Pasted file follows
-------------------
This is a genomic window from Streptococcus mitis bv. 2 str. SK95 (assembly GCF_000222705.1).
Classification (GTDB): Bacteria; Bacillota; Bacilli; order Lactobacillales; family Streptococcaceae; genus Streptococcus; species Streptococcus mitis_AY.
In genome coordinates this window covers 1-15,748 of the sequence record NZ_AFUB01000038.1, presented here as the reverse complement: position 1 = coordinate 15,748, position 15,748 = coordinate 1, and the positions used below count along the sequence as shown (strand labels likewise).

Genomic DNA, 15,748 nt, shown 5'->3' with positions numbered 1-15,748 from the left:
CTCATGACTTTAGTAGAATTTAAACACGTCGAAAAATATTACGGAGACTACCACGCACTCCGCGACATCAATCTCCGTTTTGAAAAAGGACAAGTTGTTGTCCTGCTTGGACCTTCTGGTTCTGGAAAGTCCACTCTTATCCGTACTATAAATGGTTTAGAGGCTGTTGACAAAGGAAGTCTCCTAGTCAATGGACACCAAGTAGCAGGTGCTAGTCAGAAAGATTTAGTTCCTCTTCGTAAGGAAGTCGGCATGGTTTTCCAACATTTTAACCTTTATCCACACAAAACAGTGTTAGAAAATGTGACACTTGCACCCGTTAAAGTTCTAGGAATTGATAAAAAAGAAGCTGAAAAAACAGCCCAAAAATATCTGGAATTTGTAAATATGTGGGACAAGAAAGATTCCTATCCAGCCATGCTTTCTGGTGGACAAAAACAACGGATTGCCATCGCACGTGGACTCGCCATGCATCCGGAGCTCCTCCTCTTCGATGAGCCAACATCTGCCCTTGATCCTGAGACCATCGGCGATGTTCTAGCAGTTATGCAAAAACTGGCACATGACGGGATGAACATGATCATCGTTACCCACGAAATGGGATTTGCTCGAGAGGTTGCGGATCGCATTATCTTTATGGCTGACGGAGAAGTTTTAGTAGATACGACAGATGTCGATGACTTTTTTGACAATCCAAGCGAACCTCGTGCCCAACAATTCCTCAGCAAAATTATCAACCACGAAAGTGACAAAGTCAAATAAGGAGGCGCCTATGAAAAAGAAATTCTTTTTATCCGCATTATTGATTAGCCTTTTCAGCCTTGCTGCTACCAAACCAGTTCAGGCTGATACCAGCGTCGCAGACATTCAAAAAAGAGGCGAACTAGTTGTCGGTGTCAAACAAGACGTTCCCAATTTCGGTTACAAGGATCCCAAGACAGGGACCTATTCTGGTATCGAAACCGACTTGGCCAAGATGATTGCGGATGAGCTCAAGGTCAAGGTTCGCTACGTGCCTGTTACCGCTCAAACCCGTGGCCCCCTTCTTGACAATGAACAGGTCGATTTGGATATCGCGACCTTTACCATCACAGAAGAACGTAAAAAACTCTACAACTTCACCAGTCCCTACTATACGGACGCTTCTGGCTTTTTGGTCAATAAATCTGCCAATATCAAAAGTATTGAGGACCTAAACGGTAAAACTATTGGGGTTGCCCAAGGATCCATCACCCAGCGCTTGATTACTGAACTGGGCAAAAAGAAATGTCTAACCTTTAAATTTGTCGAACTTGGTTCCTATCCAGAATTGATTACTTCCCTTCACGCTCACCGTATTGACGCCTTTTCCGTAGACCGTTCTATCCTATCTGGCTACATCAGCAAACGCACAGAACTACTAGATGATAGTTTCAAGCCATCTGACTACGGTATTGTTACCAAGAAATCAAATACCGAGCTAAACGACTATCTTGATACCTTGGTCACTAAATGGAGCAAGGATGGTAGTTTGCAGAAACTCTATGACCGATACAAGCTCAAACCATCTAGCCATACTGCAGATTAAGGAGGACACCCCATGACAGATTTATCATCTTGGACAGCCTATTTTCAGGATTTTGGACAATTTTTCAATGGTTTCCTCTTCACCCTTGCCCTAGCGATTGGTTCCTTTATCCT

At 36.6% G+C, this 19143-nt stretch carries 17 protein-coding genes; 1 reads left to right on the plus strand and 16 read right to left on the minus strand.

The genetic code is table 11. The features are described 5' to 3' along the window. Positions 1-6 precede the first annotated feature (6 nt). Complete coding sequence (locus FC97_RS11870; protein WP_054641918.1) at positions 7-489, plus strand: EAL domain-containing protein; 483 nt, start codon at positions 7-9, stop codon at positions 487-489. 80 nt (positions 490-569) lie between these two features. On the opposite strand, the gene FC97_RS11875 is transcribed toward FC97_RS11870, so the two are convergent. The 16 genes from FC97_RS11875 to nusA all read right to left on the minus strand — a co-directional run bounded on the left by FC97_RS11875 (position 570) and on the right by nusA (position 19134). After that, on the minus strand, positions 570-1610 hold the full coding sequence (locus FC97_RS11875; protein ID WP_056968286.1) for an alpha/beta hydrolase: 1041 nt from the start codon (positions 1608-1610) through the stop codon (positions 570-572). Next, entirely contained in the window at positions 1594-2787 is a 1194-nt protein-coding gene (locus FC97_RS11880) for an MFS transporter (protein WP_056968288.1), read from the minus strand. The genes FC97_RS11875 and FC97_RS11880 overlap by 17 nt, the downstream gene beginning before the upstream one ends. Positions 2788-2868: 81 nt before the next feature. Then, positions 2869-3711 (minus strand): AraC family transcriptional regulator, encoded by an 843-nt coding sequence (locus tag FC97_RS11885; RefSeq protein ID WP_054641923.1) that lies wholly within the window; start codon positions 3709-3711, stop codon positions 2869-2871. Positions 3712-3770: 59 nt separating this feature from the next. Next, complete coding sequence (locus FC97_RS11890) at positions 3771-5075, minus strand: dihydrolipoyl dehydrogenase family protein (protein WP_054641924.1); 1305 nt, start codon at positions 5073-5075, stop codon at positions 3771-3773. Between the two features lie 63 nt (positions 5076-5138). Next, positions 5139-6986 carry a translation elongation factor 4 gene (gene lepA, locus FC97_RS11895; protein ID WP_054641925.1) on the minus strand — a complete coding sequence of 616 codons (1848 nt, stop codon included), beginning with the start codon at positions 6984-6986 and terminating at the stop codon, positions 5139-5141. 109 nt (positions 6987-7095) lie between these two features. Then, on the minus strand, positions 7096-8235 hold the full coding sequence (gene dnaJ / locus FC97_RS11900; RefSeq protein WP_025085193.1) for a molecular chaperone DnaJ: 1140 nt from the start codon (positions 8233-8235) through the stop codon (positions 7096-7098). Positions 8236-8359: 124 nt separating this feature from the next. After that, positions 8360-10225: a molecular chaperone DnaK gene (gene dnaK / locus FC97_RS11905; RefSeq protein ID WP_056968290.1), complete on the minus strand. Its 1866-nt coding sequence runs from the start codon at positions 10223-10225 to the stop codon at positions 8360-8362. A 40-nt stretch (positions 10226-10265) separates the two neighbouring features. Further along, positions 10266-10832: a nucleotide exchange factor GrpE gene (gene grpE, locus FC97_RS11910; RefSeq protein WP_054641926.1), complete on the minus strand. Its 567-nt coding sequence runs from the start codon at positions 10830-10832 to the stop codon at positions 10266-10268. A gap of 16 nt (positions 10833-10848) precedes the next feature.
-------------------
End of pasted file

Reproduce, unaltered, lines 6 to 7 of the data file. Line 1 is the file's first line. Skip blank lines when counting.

At 36.6% G+C, this 19143-nt stretch carries 17 protein-coding genes; 1 reads left to right on the plus strand and 16 read right to left on the minus strand.

The genetic code is table 11. The features are described 5' to 3' along the window. Positions 1-6 precede the first annotated feature (6 nt). Complete coding sequence (locus FC97_RS11870; protein WP_054641918.1) at positions 7-489, plus strand: EAL domain-containing protein; 483 nt, start codon at positions 7-9, stop codon at positions 487-489. 80 nt (positions 490-569) lie between these two features. On the opposite strand, the gene FC97_RS11875 is transcribed toward FC97_RS11870, so the two are convergent. The 16 genes from FC97_RS11875 to nusA all read right to left on the minus strand — a co-directional run bounded on the left by FC97_RS11875 (position 570) and on the right by nusA (position 19134). After that, on the minus strand, positions 570-1610 hold the full coding sequence (locus FC97_RS11875; protein ID WP_056968286.1) for an alpha/beta hydrolase: 1041 nt from the start codon (positions 1608-1610) through the stop codon (positions 570-572). Next, entirely contained in the window at positions 1594-2787 is a 1194-nt protein-coding gene (locus FC97_RS11880) for an MFS transporter (protein WP_056968288.1), read from the minus strand. The genes FC97_RS11875 and FC97_RS11880 overlap by 17 nt, the downstream gene beginning before the upstream one ends. Positions 2788-2868: 81 nt before the next feature. Then, positions 2869-3711 (minus strand): AraC family transcriptional regulator, encoded by an 843-nt coding sequence (locus tag FC97_RS11885; RefSeq protein ID WP_054641923.1) that lies wholly within the window; start codon positions 3709-3711, stop codon positions 2869-2871. Positions 3712-3770: 59 nt separating this feature from the next. Next, complete coding sequence (locus FC97_RS11890) at positions 3771-5075, minus strand: dihydrolipoyl dehydrogenase family protein (protein WP_054641924.1); 1305 nt, start codon at positions 5073-5075, stop codon at positions 3771-3773. Between the two features lie 63 nt (positions 5076-5138). Next, positions 5139-6986 carry a translation elongation factor 4 gene (gene lepA, locus FC97_RS11895; protein ID WP_054641925.1) on the minus strand — a complete coding sequence of 616 codons (1848 nt, stop codon included), beginning with the start codon at positions 6984-6986 and terminating at the stop codon, positions 5139-5141. 109 nt (positions 6987-7095) lie between these two features. Then, on the minus strand, positions 7096-8235 hold the full coding sequence (gene dnaJ / locus FC97_RS11900; RefSeq protein WP_025085193.1) for a molecular chaperone DnaJ: 1140 nt from the start codon (positions 8233-8235) through the stop codon (positions 7096-7098). Positions 8236-8359: 124 nt separating this feature from the next. After that, positions 8360-10225: a molecular chaperone DnaK gene (gene dnaK / locus FC97_RS11905; RefSeq protein ID WP_056968290.1), complete on the minus strand. Its 1866-nt coding sequence runs from the start codon at positions 10223-10225 to the stop codon at positions 8360-8362. A 40-nt stretch (positions 10226-10265) separates the two neighbouring features. Further along, positions 10266-10832: a nucleotide exchange factor GrpE gene (gene grpE, locus FC97_RS11910; RefSeq protein WP_054641926.1), complete on the minus strand. Its 567-nt coding sequence runs from the start codon at positions 10830-10832 to the stop codon at positions 10266-10268. A gap of 16 nt (positions 10833-10848) precedes the next feature.